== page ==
Clear[pos, mom, r, p, t, h, V]
pos[t_] := Table[r[i][t], {i, 3}]
mom[t_] := Table[p[i][t], {i, 3}]

L = 1/2 m  pos'[t].pos'[t] - V[pos[t]];

Expand[h /. First@Solve[
mom[t] == VariationalD[L, pos'[t], t] && h == FirstIntegral[t] /.
FirstIntegrals[L, pos[t], t], Append[pos'[t], h]]] This uses the VariationalMethods package and therefore I had to define positions pos and momenta mom as functions of the time t.

Then I introduced a standard Lagrangian L from which you get to the Hamiltonian by Legendre transformation. But instead of doing the transformation by hand, I let FirstIntegrals find the Hamiltonian in terms of the positions and velocities. Then I just have to substitute the momenta for the velocities, using the fact that momenta are the variational derivative of L with respect to velocities pos'[t].

The substitution is done in Solve. I ask it to solve for the unknown Hamiltonian h, and also for the velocities. Although I then discard the velocities, this strategy makes sure that Solve finds a unique answer in terms of the variables I want to keep, i.e., the positions and momenta.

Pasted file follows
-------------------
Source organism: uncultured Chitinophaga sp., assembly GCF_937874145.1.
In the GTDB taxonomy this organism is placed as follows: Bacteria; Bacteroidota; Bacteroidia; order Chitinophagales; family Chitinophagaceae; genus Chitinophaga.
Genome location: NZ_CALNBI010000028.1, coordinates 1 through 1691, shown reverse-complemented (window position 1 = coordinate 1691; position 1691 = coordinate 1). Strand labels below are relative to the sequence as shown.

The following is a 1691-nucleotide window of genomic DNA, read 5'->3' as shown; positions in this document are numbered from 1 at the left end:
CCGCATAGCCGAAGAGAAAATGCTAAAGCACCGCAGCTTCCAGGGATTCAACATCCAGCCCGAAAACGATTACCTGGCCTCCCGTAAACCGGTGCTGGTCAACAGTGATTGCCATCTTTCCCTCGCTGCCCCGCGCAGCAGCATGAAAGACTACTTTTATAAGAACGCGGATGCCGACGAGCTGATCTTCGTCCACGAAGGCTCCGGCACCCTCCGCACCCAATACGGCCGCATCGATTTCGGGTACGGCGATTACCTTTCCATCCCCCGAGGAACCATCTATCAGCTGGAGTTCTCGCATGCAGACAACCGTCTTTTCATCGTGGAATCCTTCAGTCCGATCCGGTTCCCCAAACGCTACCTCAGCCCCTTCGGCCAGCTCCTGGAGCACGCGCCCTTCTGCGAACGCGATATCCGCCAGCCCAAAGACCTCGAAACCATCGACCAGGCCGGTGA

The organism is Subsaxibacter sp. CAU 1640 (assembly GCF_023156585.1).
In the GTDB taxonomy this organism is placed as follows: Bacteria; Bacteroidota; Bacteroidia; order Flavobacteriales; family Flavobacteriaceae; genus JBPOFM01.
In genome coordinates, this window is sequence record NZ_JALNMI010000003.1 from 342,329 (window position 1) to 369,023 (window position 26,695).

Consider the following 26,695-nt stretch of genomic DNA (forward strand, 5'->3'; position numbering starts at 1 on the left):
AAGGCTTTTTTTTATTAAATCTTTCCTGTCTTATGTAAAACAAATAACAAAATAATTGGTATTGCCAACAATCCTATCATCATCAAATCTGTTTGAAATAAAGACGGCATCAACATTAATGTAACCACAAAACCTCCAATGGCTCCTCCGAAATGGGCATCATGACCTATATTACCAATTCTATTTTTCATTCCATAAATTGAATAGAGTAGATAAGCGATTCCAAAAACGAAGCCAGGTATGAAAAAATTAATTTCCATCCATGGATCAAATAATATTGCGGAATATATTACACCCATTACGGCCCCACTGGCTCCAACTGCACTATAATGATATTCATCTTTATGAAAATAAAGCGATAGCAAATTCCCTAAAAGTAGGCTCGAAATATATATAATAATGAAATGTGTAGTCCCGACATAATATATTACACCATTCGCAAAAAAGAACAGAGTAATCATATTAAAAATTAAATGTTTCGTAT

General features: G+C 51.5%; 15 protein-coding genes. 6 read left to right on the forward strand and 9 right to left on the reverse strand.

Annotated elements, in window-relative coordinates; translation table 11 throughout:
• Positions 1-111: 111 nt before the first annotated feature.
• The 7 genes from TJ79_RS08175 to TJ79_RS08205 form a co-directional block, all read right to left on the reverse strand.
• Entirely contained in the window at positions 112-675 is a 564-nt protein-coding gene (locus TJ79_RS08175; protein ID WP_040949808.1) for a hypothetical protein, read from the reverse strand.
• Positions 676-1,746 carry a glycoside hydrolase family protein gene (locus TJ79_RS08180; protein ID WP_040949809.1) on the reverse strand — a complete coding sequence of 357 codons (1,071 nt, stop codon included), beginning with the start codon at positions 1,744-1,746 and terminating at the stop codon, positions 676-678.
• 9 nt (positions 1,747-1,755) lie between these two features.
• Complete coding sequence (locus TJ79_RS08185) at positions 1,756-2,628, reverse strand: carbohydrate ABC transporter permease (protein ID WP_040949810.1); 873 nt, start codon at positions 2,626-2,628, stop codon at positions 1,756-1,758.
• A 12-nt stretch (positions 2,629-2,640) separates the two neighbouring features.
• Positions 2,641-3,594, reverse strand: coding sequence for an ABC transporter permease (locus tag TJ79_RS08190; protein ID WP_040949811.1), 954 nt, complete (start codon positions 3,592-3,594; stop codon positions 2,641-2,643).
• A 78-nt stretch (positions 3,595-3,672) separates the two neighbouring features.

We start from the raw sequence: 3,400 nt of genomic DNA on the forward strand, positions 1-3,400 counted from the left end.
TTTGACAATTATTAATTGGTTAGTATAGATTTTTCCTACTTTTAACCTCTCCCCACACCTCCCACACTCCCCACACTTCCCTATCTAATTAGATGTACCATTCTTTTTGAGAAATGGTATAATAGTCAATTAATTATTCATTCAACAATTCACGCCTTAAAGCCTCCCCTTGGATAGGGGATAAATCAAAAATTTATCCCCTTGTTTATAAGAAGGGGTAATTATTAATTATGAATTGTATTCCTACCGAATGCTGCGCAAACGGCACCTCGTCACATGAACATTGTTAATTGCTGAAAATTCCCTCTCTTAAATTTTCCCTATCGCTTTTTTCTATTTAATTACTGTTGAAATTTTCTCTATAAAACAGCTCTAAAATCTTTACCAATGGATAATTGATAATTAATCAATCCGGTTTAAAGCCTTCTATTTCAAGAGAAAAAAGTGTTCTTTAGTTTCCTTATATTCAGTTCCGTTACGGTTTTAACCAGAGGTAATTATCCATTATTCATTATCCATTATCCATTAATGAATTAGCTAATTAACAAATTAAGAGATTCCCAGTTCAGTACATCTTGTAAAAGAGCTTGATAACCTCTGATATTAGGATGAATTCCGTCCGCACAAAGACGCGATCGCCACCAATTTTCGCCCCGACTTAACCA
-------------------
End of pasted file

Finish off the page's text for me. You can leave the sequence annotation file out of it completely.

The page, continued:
• Thank you so much. I adapted your direct answer to the particular calculation I am doing in cosmology and it worked as a charm. In the next days I am going to study your alternative answer as well. Thank you again. Actually I wasn't expecting such a quick and exhaustive answer. You swept me off my feet, so to say. – LastStarDust Jul 16 '17 at 10:53
• Glad to hear that. The VariationalMethods approach is especially useful if you want to automatically get equations of motion from a Lagrangian, see for example the double pendulum where a manual approach is very ugly. The analogous thing for Hamilton's equations of motion is addressed in another post. – Jens Jul 16 '17 at 17:17
• You are right. I ended up using the VariationalMethods` approach too. – LastStarDust Jul 20 '17 at 6:47